Saturday mornings began for me, when quite young, with “Smilin’ Ed [McConnell] and his Gang,” which included Froggy the Gremlin and was sponsored by Buster Brown shoes. Buster and his dog Tige made an appearance for a commercial, introducing himself: “I’m Buster Brown, and I live in a shoe. There’s my dog, Tige, he lives there, too.” Froggy could perform magic things if he plunked his “Magic Twanger”. I apply that appellation to the ubiquitous I-phones people carry today, which perform similar feats. Following Smilin’ Ed was “Let’s Pretend,” In which children’s fairy tales were acted out. It was sponsored by Cream of Wheat cereal and had a theme song, “Cream of Wheat is so good to eat, as we have it every day. We sing this song as it makes us strong, and makes us shout, hooray! It’s good for growing babies and grownups too, to eat. For all the family’s breakfast, you can’t beat Cream of Wheat.” (Could I better illustrate the persistence of memory of commercial jingles?).

A show which doesn’t fit into any category was a fifteen-minute monologue by a man named Bill Stern. The emphasis was on sports, and many of the strange-as-it-seems stories he told sounded unlikely even to me. But he told them with sincerity and a melodramatic flare, so that they were interesting. I seem to recall that Stern had somehow lost a leg at one time. He was sponsored by Colgate Shave Cream and had a mind-invading theme-jingle, sung a capella by a male group that began unmusically, “Bill Stern is on the air for Colgate Shave Cream…”

Late on Saturday nights, I listened to Grand Old Opry, from Nashville. I didn’t care much for the host, Red Foley, when he sang, but I had a number of favorites who appeared on the show often. These included Roy Acuff, Eddie Arnold, Hank Snow, Grandpa Jones, Ernest Tubb, Merle Travis and Little Jimmy Dickens, who invariably sang, “Take a cold ‘tater and wait.” Rod Brasfield and Minnie Pearl were supposed to be funny, but I just tolerated them.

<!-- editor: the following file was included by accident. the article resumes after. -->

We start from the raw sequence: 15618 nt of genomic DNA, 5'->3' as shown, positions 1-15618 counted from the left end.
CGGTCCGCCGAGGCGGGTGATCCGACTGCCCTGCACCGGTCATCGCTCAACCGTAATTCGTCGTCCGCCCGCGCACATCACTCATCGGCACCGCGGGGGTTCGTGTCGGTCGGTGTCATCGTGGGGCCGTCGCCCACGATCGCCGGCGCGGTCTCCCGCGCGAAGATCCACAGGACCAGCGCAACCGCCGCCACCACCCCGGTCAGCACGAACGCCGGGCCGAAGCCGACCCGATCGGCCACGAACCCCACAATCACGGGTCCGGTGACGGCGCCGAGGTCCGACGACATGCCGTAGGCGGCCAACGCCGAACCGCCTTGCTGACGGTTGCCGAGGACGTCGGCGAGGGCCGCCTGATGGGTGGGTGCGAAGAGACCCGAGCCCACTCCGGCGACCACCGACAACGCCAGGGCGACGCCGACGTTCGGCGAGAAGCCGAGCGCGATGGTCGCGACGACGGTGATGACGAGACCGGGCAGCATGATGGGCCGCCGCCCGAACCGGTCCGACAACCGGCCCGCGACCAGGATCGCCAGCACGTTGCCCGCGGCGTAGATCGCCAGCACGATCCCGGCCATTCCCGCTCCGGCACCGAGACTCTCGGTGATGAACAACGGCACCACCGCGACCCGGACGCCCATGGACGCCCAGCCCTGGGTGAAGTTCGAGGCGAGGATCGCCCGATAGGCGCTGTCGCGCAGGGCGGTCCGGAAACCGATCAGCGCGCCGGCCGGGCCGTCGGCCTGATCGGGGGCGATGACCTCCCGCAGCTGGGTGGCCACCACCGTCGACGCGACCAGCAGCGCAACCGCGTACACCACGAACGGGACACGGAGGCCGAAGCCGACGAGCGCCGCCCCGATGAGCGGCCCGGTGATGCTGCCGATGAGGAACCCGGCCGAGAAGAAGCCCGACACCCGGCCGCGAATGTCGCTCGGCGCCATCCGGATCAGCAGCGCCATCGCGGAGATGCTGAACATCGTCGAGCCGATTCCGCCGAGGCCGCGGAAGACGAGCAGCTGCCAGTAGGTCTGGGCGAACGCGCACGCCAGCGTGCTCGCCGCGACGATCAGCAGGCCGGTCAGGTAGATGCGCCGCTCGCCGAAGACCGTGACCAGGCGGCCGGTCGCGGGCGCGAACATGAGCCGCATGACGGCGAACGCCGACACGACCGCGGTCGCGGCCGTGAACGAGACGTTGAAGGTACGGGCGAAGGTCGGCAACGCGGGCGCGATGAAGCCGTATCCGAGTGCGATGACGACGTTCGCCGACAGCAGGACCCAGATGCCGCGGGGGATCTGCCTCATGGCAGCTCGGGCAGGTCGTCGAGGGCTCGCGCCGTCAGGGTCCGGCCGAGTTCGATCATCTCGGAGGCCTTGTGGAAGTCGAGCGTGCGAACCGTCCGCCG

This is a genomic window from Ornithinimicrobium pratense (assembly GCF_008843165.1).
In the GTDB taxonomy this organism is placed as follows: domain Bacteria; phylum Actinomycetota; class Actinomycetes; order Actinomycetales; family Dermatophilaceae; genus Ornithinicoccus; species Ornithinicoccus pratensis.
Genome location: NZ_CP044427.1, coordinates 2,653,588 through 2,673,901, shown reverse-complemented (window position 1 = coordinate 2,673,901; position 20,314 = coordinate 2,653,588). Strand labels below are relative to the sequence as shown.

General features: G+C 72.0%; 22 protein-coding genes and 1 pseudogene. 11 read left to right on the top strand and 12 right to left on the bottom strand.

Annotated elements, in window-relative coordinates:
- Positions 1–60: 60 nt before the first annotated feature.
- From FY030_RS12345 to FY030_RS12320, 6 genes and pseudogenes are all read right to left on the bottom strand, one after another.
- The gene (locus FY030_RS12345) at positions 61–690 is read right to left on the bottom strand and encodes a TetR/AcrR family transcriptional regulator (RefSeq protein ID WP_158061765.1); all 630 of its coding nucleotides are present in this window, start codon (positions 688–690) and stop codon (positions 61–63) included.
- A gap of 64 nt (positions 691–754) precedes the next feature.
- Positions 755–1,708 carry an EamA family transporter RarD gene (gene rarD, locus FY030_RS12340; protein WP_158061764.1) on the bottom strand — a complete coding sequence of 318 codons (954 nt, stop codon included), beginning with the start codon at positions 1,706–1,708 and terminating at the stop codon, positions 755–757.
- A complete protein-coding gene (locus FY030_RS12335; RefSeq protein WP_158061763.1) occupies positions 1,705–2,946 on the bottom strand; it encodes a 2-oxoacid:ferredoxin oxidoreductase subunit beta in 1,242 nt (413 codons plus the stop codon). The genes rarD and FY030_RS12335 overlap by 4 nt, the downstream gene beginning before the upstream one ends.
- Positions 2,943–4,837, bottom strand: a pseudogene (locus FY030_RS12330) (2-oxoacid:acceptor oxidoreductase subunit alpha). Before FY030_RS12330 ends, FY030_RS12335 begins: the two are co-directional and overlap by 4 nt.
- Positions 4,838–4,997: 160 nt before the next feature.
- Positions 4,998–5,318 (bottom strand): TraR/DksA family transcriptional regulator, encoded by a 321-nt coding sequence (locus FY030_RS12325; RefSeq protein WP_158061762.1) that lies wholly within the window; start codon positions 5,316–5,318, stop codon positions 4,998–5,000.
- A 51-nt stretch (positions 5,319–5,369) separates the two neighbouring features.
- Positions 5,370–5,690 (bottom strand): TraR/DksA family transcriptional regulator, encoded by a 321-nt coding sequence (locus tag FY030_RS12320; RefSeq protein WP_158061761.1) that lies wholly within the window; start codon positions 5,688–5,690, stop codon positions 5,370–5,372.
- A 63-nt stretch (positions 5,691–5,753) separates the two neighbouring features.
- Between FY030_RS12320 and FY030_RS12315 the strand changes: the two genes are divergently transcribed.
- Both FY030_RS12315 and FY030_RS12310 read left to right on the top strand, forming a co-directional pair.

I should not fail to mention the radio announcers. They had great names like, André Baruch. Harlow Wilcox, Durward Kirby and Harry von Zell. They were almost as famous as the programs they introduced.

The advent of television in the late 1940s (reaching our house in 1950) marked the beginning of the end of radio listening for me and most Americans. There were, however, a few outstanding shows in the early 1950s. There was “Gunsmoke,” a very intelligent western starring the hefty William Conrad, “Dragnet,” with Jack Webb, and the inimitable comedy of Bob (Elliott) and Ray (Goulding). Ironically, Bob & Ray were brilliantly satirizing the golden age of radio just as it breathed its last. I have heard that even after television became almost universal in America, radio programs still had millions of listeners, so that they need not have been cancelled and yielded to “top 40” record disk jockeys. Whether this is true or not, things were never the same.